Custom floating platforms are supported by buoyant styrofoam blocks (Credit: Christopher Rice)
In 2010, construction crews breached a levee surrounding 16,000 acres of land adjacent to the Ouachita River in northeast Louisiana, reconnecting the river to a swath of its former floodplain for the first time in 40 years.
The breach is part of the largest floodplain restoration in United States, according to the Nature Conservancy, which partnered with the U.S. Fish and Wildlife Service on the project. The new connection allows flood pulses to flow over former soybean fields and rice paddies in the Mollicy Farms tract of the Upper Ouachita National Wildlife Refuge.
The flood water leaving the floodplain carries sediment and nutrients that eventually flow back out to the Ouachita. That’s a water quality cocktail that the project’s scientists want to keep track of, as they hope to see the benefits of additional restoration work going on within the floodplain. But that was no simple task in what Louisiana Nature Conservancy Biologist Chris Rice said is a “crazy environment” with wild fluctuations in water levels.
“We were scratching our heads because this is a site that can flood from zero to 30 feet in a matter of weeks,” Rice said. “The whole place will basically fill up like a 16,000-acre lake. When the water is really high, there are white-capping waves.”
The researchers needed a way to deploy their YSI sondes in a way that would keep the equipment secure amid fluctuating water levels while remaining accessible for maintenance, whether the ground was dry or under 20 feet of water. Rice said he and the rest of the scientists couldn’t find any references to similar applications. Other sources in the industry were stumped as well, short of recommending they spend tens of thousands of dollars on buoy platforms.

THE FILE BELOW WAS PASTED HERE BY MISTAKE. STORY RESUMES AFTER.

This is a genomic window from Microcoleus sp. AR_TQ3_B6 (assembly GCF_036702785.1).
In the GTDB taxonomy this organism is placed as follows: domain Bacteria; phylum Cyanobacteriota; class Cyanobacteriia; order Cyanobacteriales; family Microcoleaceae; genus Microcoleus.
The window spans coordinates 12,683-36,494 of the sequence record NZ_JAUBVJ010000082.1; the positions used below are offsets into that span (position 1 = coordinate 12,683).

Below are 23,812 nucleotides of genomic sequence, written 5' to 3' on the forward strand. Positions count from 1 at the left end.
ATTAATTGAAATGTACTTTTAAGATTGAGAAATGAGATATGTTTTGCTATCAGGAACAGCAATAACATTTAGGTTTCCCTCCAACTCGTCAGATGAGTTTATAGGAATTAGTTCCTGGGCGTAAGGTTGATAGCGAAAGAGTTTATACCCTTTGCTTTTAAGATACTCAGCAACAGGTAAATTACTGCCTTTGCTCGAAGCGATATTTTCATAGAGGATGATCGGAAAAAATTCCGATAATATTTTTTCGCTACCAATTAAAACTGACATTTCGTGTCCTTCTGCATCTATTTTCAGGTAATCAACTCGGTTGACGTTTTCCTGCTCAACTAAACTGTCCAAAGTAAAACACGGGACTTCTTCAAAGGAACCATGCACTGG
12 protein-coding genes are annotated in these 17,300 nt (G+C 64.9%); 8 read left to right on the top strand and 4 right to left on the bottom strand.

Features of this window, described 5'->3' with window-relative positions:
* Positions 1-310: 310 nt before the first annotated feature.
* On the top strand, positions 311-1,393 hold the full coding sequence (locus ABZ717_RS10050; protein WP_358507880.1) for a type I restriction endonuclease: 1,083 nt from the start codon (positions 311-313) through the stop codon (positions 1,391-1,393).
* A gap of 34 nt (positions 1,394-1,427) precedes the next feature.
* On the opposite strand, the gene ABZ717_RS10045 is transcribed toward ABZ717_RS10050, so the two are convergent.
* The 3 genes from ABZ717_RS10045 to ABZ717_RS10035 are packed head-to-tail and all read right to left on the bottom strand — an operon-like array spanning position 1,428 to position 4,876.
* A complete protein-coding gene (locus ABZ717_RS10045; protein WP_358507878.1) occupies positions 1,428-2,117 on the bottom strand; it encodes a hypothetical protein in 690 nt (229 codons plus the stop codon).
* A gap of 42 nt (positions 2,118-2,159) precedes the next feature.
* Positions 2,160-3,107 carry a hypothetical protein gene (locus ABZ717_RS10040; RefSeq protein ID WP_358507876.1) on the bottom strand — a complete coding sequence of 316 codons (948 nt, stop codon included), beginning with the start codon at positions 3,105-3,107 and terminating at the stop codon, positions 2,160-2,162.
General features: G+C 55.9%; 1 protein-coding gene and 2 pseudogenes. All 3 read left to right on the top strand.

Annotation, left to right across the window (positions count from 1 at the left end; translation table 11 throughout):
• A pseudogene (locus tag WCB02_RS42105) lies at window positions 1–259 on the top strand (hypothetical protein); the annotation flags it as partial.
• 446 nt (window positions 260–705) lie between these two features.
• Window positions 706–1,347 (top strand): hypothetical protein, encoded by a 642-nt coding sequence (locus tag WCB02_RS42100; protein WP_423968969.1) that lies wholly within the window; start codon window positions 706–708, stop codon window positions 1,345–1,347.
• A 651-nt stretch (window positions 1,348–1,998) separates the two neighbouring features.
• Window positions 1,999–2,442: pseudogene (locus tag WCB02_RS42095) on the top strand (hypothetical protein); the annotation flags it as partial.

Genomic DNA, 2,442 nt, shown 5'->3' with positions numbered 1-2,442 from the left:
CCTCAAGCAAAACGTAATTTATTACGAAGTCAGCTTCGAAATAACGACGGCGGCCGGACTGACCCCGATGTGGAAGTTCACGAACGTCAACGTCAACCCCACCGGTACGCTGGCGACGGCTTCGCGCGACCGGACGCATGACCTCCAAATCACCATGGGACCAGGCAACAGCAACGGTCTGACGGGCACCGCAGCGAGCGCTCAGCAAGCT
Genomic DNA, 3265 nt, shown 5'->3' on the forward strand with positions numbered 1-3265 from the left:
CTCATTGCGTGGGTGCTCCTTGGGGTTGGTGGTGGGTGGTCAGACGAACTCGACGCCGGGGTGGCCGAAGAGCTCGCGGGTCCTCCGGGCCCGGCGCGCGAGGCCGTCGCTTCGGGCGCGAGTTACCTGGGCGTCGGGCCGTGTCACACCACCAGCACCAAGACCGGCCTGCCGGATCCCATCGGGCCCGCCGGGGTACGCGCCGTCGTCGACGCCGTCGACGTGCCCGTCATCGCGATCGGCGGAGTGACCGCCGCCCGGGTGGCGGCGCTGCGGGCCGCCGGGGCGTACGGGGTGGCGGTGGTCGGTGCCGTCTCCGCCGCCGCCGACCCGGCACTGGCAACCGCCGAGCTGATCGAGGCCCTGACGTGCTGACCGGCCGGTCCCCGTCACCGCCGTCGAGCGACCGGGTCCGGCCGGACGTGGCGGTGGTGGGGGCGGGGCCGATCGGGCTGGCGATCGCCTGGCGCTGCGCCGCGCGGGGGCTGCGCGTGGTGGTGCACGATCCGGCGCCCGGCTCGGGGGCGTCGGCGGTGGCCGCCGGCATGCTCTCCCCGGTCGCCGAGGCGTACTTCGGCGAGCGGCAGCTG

So they came up with their own solution: a floating platform built around a telephone pole that rides the water surface as the floods rise and fall. The results were unusual enough to warrant a paper describing their creation that was recently published in the journal River Research and Applications.
Rice designed and constructed the platforms with an iron frame that encloses styrofoam blocks. They support a solar panel and a waterproof box that houses the data logger. A cable connects the platform to the sonde, which is generally secured in a nearby stream channel in a weighted PVC structure at fixed height off the riverbed.
At each station, a telephone pole donated by a local power company was sunk 8 feet into the ground and secured with concrete. The platforms are installed around the poles, which run through a center slot lined with rollers that ease movement.
The styrofoam blocks came from a local company that usually supplies the material for house boats and riverboat casinos, Rice said. The blocks are buoyant enough to support technicians who approach by boat, tie off and climb on to service equipment. Rice said the amount of styrofoam they ended up using may have been overkill.
“The dimensions of styrofoam that we used were way too more than what we needed,” Rice said. “We could have probably put a car on top of it.”
When the first flood pulse came through, Rice said they could do much more than hold their breath and hope for the best. Fortunately, everything worked like it was supposed to. The stations have floated freely up and down the poles for several floods now, including come greater than 10 feet.
The data will help track the progress of other restoration projects within like replanting the area’s historical forests that were cleared to create cropland, creating wetlands and reversing manmade changes like roads agricultural ditches. The research could also benefit other projects in the Mississippi Basin and across the country as restoring natural floodplain connectivity becomes a more common flood management and habitat creation strategy.
“As we’re doing this interior restoration work and try to restore this floodplain, we want to monitor for numerous years to come to see these changes on this large of a scale,” Rice said. “The lessons that we’re learning here are going to be valuable for decades to come.”
Image: Custom floating platforms are supported by buoyant styrofoam blocks (Credit: Christopher Rice)